Hundreds lined the streets of Tokyo on Friday to be the first in the world to get their hands on the iPhone 4S, temporarily crashing the registration servers at one Japanese mobile operator.
Mobile operator Softbank held a sidewalk countdown in front of its flagship store to mark the start of sales at 8 a.m. local time, blasting silver streamers into the air as the doors opened for business. Several hundred customers, many of whom had been waiting since early Thursday evening, lined up and patiently waited their turn inside.
Softbank, Japan's third-largest carrier, was temporarily overwhelmed by the demand, and in some locations across Japan was unable to process new contracts or phone upgrades until the system was fully restored at 11 a.m., with some shoppers stuck in long lines as the day grew warmer.
CEO and Chairman Masayoshi Son repeatedly apologized for the trouble through his Twitter account.
As with previous iPhone launches, it was a celebratory event, but the death of Apple co-founder Steve Jobs cast a shadow.
"This phone is more of a work of art by Steve Jobs than a product," Son told the dozens of reporters assembled outside the flagship store for the opening ceremony earlier in the day. When he last met Jobs in June, he said, Jobs had looked worn despite his normal enthusiasm.
Fresh flowers were laid out in front of the Apple Store in Tokyo's hip Shibuya district.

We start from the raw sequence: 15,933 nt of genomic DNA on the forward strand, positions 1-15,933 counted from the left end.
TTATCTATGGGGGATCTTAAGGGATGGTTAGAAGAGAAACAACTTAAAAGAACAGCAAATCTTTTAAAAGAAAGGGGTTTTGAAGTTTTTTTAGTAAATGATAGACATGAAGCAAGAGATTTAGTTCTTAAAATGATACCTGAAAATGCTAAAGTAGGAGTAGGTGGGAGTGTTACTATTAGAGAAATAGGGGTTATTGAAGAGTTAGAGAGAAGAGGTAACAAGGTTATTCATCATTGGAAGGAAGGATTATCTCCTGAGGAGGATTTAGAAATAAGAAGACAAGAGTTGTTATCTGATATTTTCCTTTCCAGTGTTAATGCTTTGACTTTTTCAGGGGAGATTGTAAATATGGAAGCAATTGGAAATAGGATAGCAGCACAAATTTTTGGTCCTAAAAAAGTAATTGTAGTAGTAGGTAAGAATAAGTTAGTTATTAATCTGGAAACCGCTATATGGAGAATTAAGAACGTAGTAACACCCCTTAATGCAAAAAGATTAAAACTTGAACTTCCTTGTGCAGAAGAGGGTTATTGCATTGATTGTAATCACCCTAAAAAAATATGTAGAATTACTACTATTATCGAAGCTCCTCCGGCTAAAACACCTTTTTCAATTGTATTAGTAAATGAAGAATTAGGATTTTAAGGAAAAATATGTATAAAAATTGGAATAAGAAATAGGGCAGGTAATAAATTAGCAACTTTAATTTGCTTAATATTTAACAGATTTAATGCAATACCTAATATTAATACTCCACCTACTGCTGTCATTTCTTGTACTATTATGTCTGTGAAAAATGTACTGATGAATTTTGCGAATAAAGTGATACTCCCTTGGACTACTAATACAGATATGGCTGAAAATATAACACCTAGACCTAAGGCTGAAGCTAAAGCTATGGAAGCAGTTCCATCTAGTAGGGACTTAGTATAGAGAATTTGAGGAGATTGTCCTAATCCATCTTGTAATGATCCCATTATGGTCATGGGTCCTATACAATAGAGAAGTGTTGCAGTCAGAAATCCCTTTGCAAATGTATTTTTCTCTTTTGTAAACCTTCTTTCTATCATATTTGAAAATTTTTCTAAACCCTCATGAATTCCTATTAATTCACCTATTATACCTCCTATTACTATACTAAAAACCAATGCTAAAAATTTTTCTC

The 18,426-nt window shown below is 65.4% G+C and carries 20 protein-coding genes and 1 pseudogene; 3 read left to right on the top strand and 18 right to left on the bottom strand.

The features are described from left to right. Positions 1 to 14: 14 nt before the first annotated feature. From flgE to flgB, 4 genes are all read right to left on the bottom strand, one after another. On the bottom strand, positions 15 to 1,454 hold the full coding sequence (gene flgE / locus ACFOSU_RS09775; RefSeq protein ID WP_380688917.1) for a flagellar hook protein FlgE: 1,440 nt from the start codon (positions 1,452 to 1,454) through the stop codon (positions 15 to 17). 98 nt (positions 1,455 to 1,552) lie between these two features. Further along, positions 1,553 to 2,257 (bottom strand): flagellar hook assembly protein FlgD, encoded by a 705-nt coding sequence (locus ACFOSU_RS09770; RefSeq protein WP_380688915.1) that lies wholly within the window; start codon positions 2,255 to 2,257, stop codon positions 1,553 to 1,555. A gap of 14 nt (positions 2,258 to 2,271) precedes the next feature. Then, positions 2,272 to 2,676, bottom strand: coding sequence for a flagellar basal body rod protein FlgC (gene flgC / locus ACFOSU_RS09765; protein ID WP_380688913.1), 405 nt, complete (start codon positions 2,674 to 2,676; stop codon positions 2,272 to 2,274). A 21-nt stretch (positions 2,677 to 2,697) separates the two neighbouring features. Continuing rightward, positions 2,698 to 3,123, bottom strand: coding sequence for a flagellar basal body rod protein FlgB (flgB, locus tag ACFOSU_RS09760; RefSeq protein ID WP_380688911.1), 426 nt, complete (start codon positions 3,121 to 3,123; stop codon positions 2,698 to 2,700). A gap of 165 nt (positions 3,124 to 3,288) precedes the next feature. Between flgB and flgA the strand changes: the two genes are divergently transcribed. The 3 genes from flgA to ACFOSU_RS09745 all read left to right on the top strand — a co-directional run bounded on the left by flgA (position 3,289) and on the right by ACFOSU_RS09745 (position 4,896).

As the lines lengthened at that store, employees handed out water and black umbrellas with the company logo to customers.
"There was some trouble at the store I went to, but they said they would iron it out today, and I'm still excited to get my phone," said Yuichiro Takahashi, a Tokyo resident getting his first iPhone.
Friday's launch marks the first time in three years that Softbank will not have a monopoly on Apple devices on its network, as rival operator au is also offering the new iPhone.
Au is Japan's second largest carrier, but has failed to keep pace with No. 3 Softbank in terms of adding new customers. But the company has a reputation for a much stronger network, and has adjusted its pricing to compete directly with its upstart rival.
"I was actually going to switch to Softbank to get this, but when I heard au would offer it I was really happy, their service is much better," said local restaurant owner Hirotaka Yabuchi, clutching his new 4S.
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